DICKINSON SUMMER GREEK WORKSHOP: JULY 17-21, 2023
Format: online only
Our text for 2023 is Plutarch’s Mulierum Virtutes (“Bravery of Women”). Unlike Thucydides’ Pericles, Plutarch believed that the names of virtuous women ought to be widely known, and he produced this book, he tells us, to prove that womanly virtue and manly virtue are one and the same. Join us and delight in unsurpassed examples of courage and bravery from all over the ancient world. Learn how the Trojan women selected the site of Rome, how the women of Salmantica faced down Hannibal’s thugs, and how Valeria and Cloelia escaped the grip of Tarquin’s sons.
We will read the Greek text with vocabulary lists in the style of the Dickinson College Commentaries. We hope that this workshop will lead to the creation of a new commentary for DCC, and workshop participants will be invited to participate in that project.
The workshop will take place on Zoom from 1:00 to 4:30 p.m. Eastern Time, US.
TO APPLY: please email Mrs. Stephanie Dyson, Classical Studies Academic Department Coordinator (email@example.com). Include your email and the name of the workshop you plan to attend. A non-refundable fee of $200.00 is due by June 1, 2023, in the form of a check made out to Dickinson College, mailed to Stephanie Dyson, Department of Classical Studies, Dickinson College, Carlisle PA 17013.
The 2023 meeting of the DCC Editorial Board centered around the creation of a wish list of texts that you, the discerning and valued DCC user, would like to see on the site. Quite a bit, including all of Eutropius, is in the pipeline. To get you thinking, here are some of the ideas we discussed. Please add your own thoughts in the comments here, send them to the DCC email account, (dickinsoncommentaries at gmail.com), or contact us via Twitter (@DCComm) or Facebook.
We began with the evident need for second-year Greek texts that are easier to read than, say, Plato. The lack of such texts results in much frustration at the lower intermediate level.
- Aesop’s fables.
- Selections from Apollodorus’ Library for the high-interest mythological content and the abundance of participles.
- Short and self-contained mythological narratives to be found in the Greek scholia. Much of the Homer and Euripides scholia are already online.
On the Latin side, much interesting Neo-Latin is right there for the editing:
- Rusticatio Mexicana as an excellent text both for its vivid descriptions of Mexico and because it is the first source for certain Native American legends.
- Sepulveda’s De Orbe Novo treats its subject in excellent Latin.
- Latin by women: the phenomenal Elizabeth Jane Weston, et aliae
- Latin translations of Greek classics, many of which exist in high quality early modern translations. Erasmus, for example, made verse translations of Greek tragedies that are excellent.
- Bilingual Latin editions of the Chinese classics, or the Koran.
We’re all for expanding the canon, but site analytics show that canonical authors are the most popular. What about:
- More Vergil. All of the Aeneid? Eclogues and Georgics? (Some are in the pipeline)
- Some Plato. He’s as relevant as ever, but we have none. There are many public domain editions from which to draw notes.
- Catullus. Some have found that even Garrison’s student-friendly edition does not provide enough help.
By far the most popular part of the site is not the commentaries but the reference works, like the core vocabularies, and above all Allen & Greenough’s Latin Grammar, which gets about 40% of our traffic. Should we go for more higher quality re-packaging of hard-to-use Perseus content, like
- Smith’s Dictionary of Greek and Roman Biography and Mythology
- Smith’s Dictionary of Greek and Roman Geography
- Goodwin’s Syntax of the Moods and Tenses of the Greek Verb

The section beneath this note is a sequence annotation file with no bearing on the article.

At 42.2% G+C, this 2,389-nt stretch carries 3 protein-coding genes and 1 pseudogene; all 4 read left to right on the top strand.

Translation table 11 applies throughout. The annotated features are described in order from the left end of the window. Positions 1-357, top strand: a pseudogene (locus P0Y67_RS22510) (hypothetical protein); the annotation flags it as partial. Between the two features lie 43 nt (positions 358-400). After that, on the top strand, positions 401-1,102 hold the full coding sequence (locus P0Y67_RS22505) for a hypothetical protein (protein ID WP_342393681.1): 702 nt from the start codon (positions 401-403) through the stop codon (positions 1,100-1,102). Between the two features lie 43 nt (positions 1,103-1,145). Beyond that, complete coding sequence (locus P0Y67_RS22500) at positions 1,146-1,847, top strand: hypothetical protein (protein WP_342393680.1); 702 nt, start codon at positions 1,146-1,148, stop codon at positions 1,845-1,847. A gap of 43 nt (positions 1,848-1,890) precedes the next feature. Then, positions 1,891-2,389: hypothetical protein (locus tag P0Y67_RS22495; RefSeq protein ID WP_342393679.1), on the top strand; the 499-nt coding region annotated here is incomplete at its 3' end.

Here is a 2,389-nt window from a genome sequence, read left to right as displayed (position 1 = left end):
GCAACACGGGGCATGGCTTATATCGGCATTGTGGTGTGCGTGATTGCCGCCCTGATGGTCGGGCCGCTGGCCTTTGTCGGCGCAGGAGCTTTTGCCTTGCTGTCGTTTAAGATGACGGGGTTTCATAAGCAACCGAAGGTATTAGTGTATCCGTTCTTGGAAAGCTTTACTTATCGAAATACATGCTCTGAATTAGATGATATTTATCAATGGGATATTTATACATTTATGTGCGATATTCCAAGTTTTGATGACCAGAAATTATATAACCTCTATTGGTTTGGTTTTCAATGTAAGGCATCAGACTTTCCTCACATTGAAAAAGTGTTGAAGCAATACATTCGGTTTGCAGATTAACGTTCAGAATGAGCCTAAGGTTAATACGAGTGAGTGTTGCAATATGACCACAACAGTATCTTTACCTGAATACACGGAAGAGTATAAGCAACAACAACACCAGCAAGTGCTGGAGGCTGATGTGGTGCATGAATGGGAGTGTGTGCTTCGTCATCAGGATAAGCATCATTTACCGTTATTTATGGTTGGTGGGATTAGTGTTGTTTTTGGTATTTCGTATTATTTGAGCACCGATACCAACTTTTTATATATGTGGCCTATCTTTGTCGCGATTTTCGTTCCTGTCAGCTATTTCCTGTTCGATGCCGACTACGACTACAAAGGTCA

Please do send us your thoughts, and when the time is right I will report back with the results in this space. There’s no telling what we will actually have the ability to produce, but with so many options, it will be very helpful indeed to have your suggestions.
What: Dickinson Digital Latin Workshop
When: July 12-15, 2023
Where: Dickinson College, Carlisle, Pennsylvania (in person only)
Intended for: all Latin teachers and students over 18 year of age. Requires no prior experience with computer programming. Intermediate and advanced programmers will still benefit from rethinking coding fundamentals through either a philological or a pedagogical lens.
Registration and fees: to register, please email Mrs. Stephanie Dyson, Classical Studies Academic Department Coordinator (firstname.lastname@example.org) with your email address and the name of the workshop you plan to attend. A non-refundable fee of $200 is due by June 1, 2023 in the form of a check made out to Dickinson College, mailed to Stephanie Dyson, Department of Classical Studies, Dickinson College, Carlisle PA 17013. The fee includes lodging in campus housing (and please note that lodging will be in a student residence near the site of the sessions), two meals (breakfast and lunch) per day, as well as the opening dinner on the 12th.
Registered participants should plan to arrive in Carlisle, PA on July 12, in time to attend the first event of the seminar. This first event is an opening dinner and welcoming reception for all participants, which will begin at 6:00 p.m. The actual workshop sessions will begin early the next morning, on Thursday, July 13. The final event will be lunch on Saturday, July 15.
- teaches fundamentals of computational text analysis in the Python programming language using a corpus-driven, “exploratory” approach with activities focused on vocabulary and other formal textual features.
- introduces participants to the basics of computer programming while also demonstrating how learning to code can help with everyday tasks in the Latin classroom. Learn to write just enough code to build vocabulary lists, count frequent (and infrequent!) words, search texts in flexible and “fuzzy” ways, generate reading drills and exercises, build up a collection of word games, and more.
- helps participants develop computational skills useful for working with projects such as Dickinson College Commentaries and The Bridge.
Patrick J. Burns, Institute for the Study of the Ancient World